The drawback to using algorithms is that we’re trying to use them on the cheap: building them by looking only at best performers rather than all performers, using only measures that are easy to gather, and relying on vendors’ claims that the algorithms work elsewhere rather than observing the results with our own employees


JOSH BERSIN - Employee Engagement 3.0 – From Feedback to Action  

As Josh Bersin writes in his latest appraisal of the dynamics affecting the market, the evolution of employee engagement continues to gather pace. He reminisces that it was only ten years ago that over 60% of companies didn’t survey their employees at all, and those that did only did it once a year. Now, a large number of companies have created the ability for workers to provide continuous feedback and the emphasis has shifted towards taking action – invariably via managers - as Josh outlines in FIG 7 below.

The new generation of tools are now able to analyse and interpret all this data, and then give managers specific actions to take

FIG 7:    Process for taking action on insights from engagement feedback (Source: Josh Bersin)

FIG 7: Process for taking action on insights from engagement feedback (Source: Josh Bersin)

LASZLO BOCK - Your employment engagement survey is destroying your company’s culture

Laszlo Bock paints a familiar picture of counterproductive employee engagement surveys including failure to measure what matters, analysis paralysis and no action on issues workers care most about. Fortunately, things don’t have to be this way and Bock outlines four steps companies can take to ensure efforts to solicit employee feedback don’t come back to haunt them.

When you don’t act on what your people have told you are the most important issues they face, your company’s culture doesn’t just stay the same. It gets much, much worse


DIDIER ELZINGA - 5 questions for every CEO to ask their head of people

As Culture Amp CEO Didier Elzinga writes in this insightful piece, CEOs are increasingly seeking competitive advantage through the ability of their organisation to take people and grow them faster and better than anybody else – and they’re turning to their CHROs to achieve this. The five questions Didier outlines that CEOs should ask their CHROs cover areas including: inclusion, engagement, leadership capability and employee experience at key touchpoints. A mandatory read for any current or aspiring CHRO.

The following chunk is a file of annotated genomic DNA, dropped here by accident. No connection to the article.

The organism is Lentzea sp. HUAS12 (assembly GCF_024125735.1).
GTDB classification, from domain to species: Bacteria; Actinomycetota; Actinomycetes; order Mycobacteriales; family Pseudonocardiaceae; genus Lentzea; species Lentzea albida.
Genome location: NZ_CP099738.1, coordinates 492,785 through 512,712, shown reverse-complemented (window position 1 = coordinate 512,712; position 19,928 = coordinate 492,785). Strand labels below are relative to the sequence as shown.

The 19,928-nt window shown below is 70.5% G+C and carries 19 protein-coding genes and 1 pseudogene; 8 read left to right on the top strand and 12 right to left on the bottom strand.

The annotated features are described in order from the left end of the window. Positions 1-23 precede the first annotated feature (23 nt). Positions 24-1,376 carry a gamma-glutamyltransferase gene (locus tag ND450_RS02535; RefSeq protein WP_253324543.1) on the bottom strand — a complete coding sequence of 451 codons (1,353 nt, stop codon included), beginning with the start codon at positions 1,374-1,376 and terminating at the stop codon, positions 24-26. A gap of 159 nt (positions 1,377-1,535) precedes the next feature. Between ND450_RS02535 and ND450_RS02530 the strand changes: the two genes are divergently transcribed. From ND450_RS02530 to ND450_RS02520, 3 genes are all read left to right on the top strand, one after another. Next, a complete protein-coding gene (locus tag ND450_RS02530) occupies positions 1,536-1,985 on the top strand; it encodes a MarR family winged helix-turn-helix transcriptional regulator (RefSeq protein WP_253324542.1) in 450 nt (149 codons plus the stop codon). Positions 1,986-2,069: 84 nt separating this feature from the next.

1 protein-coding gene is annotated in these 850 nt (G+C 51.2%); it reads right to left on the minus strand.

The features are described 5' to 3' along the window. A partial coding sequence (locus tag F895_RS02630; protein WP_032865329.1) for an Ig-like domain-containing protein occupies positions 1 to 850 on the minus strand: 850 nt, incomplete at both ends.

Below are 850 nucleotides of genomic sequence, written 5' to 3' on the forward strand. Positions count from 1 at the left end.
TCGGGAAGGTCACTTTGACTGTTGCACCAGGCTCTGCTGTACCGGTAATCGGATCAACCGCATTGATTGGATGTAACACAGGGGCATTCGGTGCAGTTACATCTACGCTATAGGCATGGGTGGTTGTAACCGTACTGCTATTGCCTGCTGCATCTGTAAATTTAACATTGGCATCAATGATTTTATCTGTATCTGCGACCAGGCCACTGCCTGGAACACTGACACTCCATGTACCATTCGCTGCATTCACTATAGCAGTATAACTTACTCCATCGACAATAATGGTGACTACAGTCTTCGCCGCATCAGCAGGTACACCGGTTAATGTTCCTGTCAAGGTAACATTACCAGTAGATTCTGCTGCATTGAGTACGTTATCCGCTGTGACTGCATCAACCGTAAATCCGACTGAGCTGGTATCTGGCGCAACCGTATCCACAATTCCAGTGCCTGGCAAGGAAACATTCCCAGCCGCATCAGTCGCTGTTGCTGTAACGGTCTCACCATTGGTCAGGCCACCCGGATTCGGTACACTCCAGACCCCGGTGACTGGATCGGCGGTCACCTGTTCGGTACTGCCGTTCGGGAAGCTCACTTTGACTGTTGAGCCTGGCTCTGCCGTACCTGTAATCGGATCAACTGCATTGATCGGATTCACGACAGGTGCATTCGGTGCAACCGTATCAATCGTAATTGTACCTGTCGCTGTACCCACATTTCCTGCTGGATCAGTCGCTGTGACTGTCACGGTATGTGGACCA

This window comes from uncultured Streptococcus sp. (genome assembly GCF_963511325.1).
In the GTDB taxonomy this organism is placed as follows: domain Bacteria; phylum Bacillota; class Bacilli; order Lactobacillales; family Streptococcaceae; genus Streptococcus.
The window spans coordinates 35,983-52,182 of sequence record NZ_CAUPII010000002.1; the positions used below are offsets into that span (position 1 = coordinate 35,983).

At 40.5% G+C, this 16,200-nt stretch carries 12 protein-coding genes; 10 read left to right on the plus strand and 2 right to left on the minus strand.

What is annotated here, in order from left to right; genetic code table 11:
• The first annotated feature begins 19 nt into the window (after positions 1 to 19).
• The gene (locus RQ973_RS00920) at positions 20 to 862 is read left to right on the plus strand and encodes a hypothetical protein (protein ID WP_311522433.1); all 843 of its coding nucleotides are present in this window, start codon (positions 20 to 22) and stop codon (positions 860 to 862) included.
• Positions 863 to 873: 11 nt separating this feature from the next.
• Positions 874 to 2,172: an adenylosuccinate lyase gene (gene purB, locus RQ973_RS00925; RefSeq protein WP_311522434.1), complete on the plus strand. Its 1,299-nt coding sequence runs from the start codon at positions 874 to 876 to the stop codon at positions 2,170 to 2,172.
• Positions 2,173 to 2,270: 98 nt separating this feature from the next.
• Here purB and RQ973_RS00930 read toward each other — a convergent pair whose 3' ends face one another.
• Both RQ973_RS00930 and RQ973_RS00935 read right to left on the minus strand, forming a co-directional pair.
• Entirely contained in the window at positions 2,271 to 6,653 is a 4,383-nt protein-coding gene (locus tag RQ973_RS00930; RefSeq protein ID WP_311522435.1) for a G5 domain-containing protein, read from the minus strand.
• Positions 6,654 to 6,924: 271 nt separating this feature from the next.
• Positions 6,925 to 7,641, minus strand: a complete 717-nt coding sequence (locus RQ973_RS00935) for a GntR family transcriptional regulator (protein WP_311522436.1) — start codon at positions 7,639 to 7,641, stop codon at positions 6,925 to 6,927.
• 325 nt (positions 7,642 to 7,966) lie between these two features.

Great companies are looking at the moments that matter and how they can manage and measure people's journey


MAX BLUMBERG & JAMES HOLDSTOCK - Can people analytics tell the difference between employees, inmates and livestock?

I’ve always enjoyed Max Blumberg’s articles as not only do they tackle interesting and important topics in people analytics, but they are invariably also rather provocative. That’s certainly the case with Max’s latest piece penned together with James Holdstock, which presents the case against the use of flight risk models because the authors feel they are creepy and open to abuse by employers. Whilst the scene painted here is contrary to what I’ve seen from the organisations I’ve worked with it is relatively certain that people analytics will at some point experience its own ‘Cambridge Analytica’ moment.  As such, as a community we must continue to put ethics and people analytics for good at the forefront remembering it’s not enough to just decide whether a model is ethical, but also how it is going to be used and applied.

People analytics insights that don’t result in visible and demonstrable win-win interventions for both employees and investors are a waste of time and money


LASZLO BOCK - Can the Occasional ‘Nudge’ Make You Better at Your Job? | STEPHANIE TIGNOR - Can a bad manager make you like your job… more? | EMILY BURT - Nudge theory can help change your employees' behaviour (without them even realising) | ANNA GÜNTNER, KONSTANTIN LUCKS & JULIA SPERLING-MAGRO - Answer these 6 questions before setting up a ‘nudge’ unit

Nudge theory dictates that the best way to drive change in a complex organisation is through a series of small incremental changes, which will consequently deliver significant and substantial business results. The theory was popularised by Nobel Prize winner Richard Thaler, who stole the show at the recent Wharton People Analytics Conference in Philadelphia. In tribute to Professor Thaler, I’ve collected four recent articles highlighting the growth of nudges and behavioural economics in the workplace. Much of the attention in this area is focused on the work Laszlo Bock is doing with his new company Humu, and his interview with Yale describes how behavioural science, combined with an understanding of human feeling and careful attention to privacy, can help organisations run better. The second article comes from Humu’s Stephanie Tignor and is adapted from her enthralling presentation at Wharton PAC (see also FIG 8). Next, an excellent long read in People Management really captures the essence of how nudge theory can help persuade people to change behaviour.  Finally, McKinsey outlines six areas to consider before setting up a nudge unit with two covering how to demonstrate impact and the critical topic of ethics.

FIG 8:    Having a bad manager can actually make you more likely to stay at your job (Source: Stephanie Tignor)

FIG 8: Having a bad manager can actually make you more likely to stay at your job (Source: Stephanie Tignor)


STEPHEN TURBAN, DAN WU & LETIAN ZHANG – Research: When Gender Diversity Makes Firms More Productive | MARY YOUNG - More Than A Feeling: Measuring Workplace Inclusion | TOMAS CHAMORRO-PREMUZIC - Why are Some Leaders more Committed to Diversity than Others? | PEAKON – The XX Factor: The Strategic Benefits of Women in Leadership